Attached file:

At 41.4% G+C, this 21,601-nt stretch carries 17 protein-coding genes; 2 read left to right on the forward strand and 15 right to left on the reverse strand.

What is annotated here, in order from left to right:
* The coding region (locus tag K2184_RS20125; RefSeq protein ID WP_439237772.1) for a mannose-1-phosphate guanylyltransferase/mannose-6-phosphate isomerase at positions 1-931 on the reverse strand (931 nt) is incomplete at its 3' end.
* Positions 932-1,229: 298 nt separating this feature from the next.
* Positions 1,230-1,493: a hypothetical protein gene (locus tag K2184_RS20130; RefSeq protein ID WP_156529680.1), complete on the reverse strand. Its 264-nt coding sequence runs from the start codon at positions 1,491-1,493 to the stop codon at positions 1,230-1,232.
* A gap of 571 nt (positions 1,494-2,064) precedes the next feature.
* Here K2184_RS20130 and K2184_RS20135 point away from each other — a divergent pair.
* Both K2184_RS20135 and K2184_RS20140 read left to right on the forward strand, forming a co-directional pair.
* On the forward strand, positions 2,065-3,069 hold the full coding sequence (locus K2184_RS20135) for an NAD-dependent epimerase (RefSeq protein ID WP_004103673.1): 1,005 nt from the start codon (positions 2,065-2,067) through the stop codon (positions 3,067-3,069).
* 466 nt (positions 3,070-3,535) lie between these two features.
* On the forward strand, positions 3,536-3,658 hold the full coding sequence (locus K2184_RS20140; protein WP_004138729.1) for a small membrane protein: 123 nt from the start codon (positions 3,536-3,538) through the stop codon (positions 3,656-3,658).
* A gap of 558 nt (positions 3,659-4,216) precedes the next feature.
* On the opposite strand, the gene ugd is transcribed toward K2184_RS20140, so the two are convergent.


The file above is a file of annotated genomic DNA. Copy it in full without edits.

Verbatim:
At 41.4% G+C, this 21,601-nt stretch carries 17 protein-coding genes; 2 read left to right on the forward strand and 15 right to left on the reverse strand.

What is annotated here, in order from left to right:
* The coding region (locus tag K2184_RS20125; RefSeq protein ID WP_439237772.1) for a mannose-1-phosphate guanylyltransferase/mannose-6-phosphate isomerase at positions 1-931 on the reverse strand (931 nt) is incomplete at its 3' end.
* Positions 932-1,229: 298 nt separating this feature from the next.
* Positions 1,230-1,493: a hypothetical protein gene (locus tag K2184_RS20130; RefSeq protein ID WP_156529680.1), complete on the reverse strand. Its 264-nt coding sequence runs from the start codon at positions 1,491-1,493 to the stop codon at positions 1,230-1,232.
* A gap of 571 nt (positions 1,494-2,064) precedes the next feature.
* Here K2184_RS20130 and K2184_RS20135 point away from each other — a divergent pair.
* Both K2184_RS20135 and K2184_RS20140 read left to right on the forward strand, forming a co-directional pair.
* On the forward strand, positions 2,065-3,069 hold the full coding sequence (locus K2184_RS20135) for an NAD-dependent epimerase (RefSeq protein ID WP_004103673.1): 1,005 nt from the start codon (positions 2,065-2,067) through the stop codon (positions 3,067-3,069).
* 466 nt (positions 3,070-3,535) lie between these two features.
* On the forward strand, positions 3,536-3,658 hold the full coding sequence (locus K2184_RS20140; protein WP_004138729.1) for a small membrane protein: 123 nt from the start codon (positions 3,536-3,538) through the stop codon (positions 3,656-3,658).
* A gap of 558 nt (positions 3,659-4,216) precedes the next feature.
* On the opposite strand, the gene ugd is transcribed toward K2184_RS20140, so the two are convergent.